S&P: Where will the R230bn for Eskom come from?

Eskom has applied for three annual hikes of power prices of 15% each for its 2020, 2021 and 2022 financial years for total revenue of R762 billion
Eskom has applied for three annual hikes of power prices of 15% each for its 2020, 2021 and 2022 financial years for total revenue of R762 billion

It is not clear where the injection of close on R230 billion of fiscal support from the government that President Cyril Ramaphosa announced in his state of the nation address (Sona) last week will come from.

This according to Ravi Bhatia, a S&P Global Ratings director and the lead analyst for the South African sovereign rating.

Ramaphosa announced during his Sona that a Special Appropriation Bill would be submitted to Parliament on an urgent basis to allocate “a significant portion of the R230 billion fiscal support that Eskom will require over the next 10 years in the early years”.

“This we must do because Eskom is too vital to our economy to be allowed to fail,” he added.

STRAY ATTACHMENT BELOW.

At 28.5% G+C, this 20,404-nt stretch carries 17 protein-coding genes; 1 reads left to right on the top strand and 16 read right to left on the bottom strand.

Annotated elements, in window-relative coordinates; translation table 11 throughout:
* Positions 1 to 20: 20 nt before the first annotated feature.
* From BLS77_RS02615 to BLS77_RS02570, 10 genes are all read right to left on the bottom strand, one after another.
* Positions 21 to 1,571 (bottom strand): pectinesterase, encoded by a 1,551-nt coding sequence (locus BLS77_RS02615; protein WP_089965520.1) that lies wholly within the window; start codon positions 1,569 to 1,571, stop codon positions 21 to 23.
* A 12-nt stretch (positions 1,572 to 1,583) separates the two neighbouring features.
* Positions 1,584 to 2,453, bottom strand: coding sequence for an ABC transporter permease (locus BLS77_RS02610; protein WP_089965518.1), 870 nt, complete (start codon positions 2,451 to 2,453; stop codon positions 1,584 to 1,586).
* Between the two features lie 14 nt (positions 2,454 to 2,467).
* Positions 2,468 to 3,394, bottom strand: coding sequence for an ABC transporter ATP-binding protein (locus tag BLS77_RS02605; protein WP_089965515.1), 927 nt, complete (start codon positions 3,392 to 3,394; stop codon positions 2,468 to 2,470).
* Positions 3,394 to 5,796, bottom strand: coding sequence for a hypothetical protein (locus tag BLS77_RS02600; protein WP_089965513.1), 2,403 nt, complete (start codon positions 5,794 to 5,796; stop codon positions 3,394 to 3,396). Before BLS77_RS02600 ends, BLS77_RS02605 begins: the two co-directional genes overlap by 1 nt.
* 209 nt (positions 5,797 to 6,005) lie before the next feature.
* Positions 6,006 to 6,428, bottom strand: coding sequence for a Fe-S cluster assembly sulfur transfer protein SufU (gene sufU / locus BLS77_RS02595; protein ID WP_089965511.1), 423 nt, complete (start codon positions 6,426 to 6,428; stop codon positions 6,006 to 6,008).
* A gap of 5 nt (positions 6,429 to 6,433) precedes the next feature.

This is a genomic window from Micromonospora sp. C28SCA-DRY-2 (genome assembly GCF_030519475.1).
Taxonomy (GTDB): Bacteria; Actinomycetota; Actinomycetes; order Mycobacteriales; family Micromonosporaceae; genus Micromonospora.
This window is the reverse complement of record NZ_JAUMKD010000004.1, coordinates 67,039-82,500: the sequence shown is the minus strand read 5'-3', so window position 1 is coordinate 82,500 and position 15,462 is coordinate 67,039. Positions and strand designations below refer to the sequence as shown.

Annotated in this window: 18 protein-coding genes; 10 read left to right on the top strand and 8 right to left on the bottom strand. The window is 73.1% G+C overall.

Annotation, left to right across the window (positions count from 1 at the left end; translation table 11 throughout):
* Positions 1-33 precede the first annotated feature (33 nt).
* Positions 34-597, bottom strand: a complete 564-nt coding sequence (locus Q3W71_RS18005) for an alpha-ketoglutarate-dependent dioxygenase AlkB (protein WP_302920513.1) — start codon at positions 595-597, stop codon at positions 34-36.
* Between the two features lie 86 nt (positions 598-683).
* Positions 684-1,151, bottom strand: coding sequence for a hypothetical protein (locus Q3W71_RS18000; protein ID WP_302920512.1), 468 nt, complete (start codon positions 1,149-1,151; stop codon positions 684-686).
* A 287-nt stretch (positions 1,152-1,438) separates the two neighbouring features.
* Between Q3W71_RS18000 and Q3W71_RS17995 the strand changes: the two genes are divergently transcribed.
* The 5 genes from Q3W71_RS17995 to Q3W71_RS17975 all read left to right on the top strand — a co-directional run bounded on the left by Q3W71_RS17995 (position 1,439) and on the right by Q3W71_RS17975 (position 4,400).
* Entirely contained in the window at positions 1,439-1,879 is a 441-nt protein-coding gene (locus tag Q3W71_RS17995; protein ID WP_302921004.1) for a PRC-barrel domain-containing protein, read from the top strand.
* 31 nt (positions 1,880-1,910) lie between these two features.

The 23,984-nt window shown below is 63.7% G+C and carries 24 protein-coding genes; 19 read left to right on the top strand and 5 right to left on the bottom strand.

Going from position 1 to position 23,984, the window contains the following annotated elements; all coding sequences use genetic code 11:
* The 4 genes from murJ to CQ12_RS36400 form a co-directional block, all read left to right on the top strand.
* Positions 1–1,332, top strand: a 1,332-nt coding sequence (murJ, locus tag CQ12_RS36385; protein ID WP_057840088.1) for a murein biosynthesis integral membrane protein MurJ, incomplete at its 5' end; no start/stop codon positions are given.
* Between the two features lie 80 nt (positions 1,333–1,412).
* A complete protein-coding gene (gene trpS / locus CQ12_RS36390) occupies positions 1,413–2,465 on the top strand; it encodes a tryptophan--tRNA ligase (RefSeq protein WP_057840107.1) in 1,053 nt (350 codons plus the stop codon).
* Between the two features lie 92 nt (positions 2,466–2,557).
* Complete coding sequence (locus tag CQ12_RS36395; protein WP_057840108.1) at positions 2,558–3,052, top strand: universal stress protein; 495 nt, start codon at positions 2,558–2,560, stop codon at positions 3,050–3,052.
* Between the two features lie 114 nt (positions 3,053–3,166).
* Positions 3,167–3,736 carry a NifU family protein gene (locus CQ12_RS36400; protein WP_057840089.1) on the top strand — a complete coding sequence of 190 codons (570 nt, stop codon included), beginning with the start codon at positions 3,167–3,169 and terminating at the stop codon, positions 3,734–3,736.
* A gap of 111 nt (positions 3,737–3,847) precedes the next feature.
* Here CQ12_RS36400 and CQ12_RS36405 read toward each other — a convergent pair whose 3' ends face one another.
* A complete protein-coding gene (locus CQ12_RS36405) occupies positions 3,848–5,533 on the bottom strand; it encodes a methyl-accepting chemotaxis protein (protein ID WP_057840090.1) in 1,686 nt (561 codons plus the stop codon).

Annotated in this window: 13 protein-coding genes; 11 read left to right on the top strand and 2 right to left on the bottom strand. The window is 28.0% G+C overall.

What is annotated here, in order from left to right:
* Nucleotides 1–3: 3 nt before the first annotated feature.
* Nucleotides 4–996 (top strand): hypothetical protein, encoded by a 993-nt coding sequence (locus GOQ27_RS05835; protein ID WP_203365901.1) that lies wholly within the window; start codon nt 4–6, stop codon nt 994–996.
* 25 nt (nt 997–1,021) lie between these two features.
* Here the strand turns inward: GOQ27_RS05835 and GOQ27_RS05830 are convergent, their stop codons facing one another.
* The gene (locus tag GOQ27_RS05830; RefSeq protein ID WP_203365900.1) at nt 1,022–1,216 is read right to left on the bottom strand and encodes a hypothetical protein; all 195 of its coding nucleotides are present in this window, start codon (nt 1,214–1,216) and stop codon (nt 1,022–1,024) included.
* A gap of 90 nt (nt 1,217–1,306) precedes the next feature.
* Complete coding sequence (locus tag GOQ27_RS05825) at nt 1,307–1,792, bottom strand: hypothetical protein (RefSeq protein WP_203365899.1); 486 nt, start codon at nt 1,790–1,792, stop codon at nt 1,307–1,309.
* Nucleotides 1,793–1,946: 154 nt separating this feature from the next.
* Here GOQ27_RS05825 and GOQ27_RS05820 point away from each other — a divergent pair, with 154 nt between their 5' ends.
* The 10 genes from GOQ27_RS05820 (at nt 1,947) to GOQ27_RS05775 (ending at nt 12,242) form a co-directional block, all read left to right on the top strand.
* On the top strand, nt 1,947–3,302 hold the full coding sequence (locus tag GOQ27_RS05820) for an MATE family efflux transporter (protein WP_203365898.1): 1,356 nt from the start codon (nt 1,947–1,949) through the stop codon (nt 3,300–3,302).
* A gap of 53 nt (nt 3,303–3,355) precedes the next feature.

Further details regarding the bailout would be provided by Finance Minister Tito Mboweni in due course, Ramaphosa said.

Bhatia said during an interview that it wasn’t clear if the R230 billion would be new money or be included within the existing debt framework.

“If the government intended to raise the R230 billion as new debt and transfer the money to Eskom then that would likely worsen the government’s fiscal metrics,” he said.

There was a need for details regarding where the R230 billion would be sourced from, Bhatia said.

Local economists have said that the Eskom bailout could be funded through a combination of debt – in particular the issuing of extra state bonds – as well as through approaching major multilateral institutions for loans and even tax hikes from next year.

Read: How we’re going to pay for Eskom

A reallocation of government expenditure could also be a possibility to finance the bailout.

S&P rates Eskom at a credit rating of CCC+, which is seven notches below investment grade, while the agency rates the South African government at a credit rating of BB, which is two notches below investment grade.

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